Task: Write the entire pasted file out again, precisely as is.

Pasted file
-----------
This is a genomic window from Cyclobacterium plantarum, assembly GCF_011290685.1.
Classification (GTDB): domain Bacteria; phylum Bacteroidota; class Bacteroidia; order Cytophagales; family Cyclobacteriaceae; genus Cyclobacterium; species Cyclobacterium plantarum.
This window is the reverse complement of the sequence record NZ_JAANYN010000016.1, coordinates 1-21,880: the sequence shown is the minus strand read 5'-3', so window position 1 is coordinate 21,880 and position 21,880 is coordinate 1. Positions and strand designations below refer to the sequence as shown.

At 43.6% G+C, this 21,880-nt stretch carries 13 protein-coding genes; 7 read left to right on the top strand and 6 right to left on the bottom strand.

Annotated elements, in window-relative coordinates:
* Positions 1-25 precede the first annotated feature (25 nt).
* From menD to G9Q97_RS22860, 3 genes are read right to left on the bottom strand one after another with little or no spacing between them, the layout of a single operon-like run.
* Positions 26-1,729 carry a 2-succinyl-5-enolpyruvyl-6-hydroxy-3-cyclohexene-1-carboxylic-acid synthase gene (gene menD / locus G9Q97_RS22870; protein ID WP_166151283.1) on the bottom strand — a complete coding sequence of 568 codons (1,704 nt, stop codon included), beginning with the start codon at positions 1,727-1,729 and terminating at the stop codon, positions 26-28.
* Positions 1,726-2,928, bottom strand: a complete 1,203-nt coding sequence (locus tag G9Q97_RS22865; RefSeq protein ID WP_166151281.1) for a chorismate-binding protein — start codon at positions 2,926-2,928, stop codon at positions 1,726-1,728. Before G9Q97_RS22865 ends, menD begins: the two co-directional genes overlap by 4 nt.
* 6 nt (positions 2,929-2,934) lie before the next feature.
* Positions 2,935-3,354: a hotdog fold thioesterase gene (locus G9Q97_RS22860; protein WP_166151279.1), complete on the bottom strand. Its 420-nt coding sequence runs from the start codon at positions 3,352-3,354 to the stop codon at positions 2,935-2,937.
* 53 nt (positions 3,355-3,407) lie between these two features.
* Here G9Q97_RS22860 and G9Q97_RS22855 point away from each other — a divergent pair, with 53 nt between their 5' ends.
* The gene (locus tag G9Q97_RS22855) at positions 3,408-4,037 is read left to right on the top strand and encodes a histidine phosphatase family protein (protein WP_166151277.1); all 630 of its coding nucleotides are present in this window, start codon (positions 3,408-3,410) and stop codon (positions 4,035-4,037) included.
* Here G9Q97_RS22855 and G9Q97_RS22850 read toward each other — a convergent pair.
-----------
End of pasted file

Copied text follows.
This is a genomic window from Cyclobacterium plantarum, assembly GCF_011290685.1.
Classification (GTDB): domain Bacteria; phylum Bacteroidota; class Bacteroidia; order Cytophagales; family Cyclobacteriaceae; genus Cyclobacterium; species Cyclobacterium plantarum.
This window is the reverse complement of the sequence record NZ_JAANYN010000016.1, coordinates 1-21,880: the sequence shown is the minus strand read 5'-3', so window position 1 is coordinate 21,880 and position 21,880 is coordinate 1. Positions and strand designations below refer to the sequence as shown.

At 43.6% G+C, this 21,880-nt stretch carries 13 protein-coding genes; 7 read left to right on the top strand and 6 right to left on the bottom strand.

Annotated elements, in window-relative coordinates:
* Positions 1-25 precede the first annotated feature (25 nt).
* From menD to G9Q97_RS22860, 3 genes are read right to left on the bottom strand one after another with little or no spacing between them, the layout of a single operon-like run.
* Positions 26-1,729 carry a 2-succinyl-5-enolpyruvyl-6-hydroxy-3-cyclohexene-1-carboxylic-acid synthase gene (gene menD / locus G9Q97_RS22870; protein ID WP_166151283.1) on the bottom strand — a complete coding sequence of 568 codons (1,704 nt, stop codon included), beginning with the start codon at positions 1,727-1,729 and terminating at the stop codon, positions 26-28.
* Positions 1,726-2,928, bottom strand: a complete 1,203-nt coding sequence (locus tag G9Q97_RS22865; RefSeq protein ID WP_166151281.1) for a chorismate-binding protein — start codon at positions 2,926-2,928, stop codon at positions 1,726-1,728. Before G9Q97_RS22865 ends, menD begins: the two co-directional genes overlap by 4 nt.
* 6 nt (positions 2,929-2,934) lie before the next feature.
* Positions 2,935-3,354: a hotdog fold thioesterase gene (locus G9Q97_RS22860; protein WP_166151279.1), complete on the bottom strand. Its 420-nt coding sequence runs from the start codon at positions 3,352-3,354 to the stop codon at positions 2,935-2,937.
* 53 nt (positions 3,355-3,407) lie between these two features.
* Here G9Q97_RS22860 and G9Q97_RS22855 point away from each other — a divergent pair, with 53 nt between their 5' ends.
* The gene (locus tag G9Q97_RS22855) at positions 3,408-4,037 is read left to right on the top strand and encodes a histidine phosphatase family protein (protein WP_166151277.1); all 630 of its coding nucleotides are present in this window, start codon (positions 3,408-3,410) and stop codon (positions 4,035-4,037) included.
* Here G9Q97_RS22855 and G9Q97_RS22850 read toward each other — a convergent pair.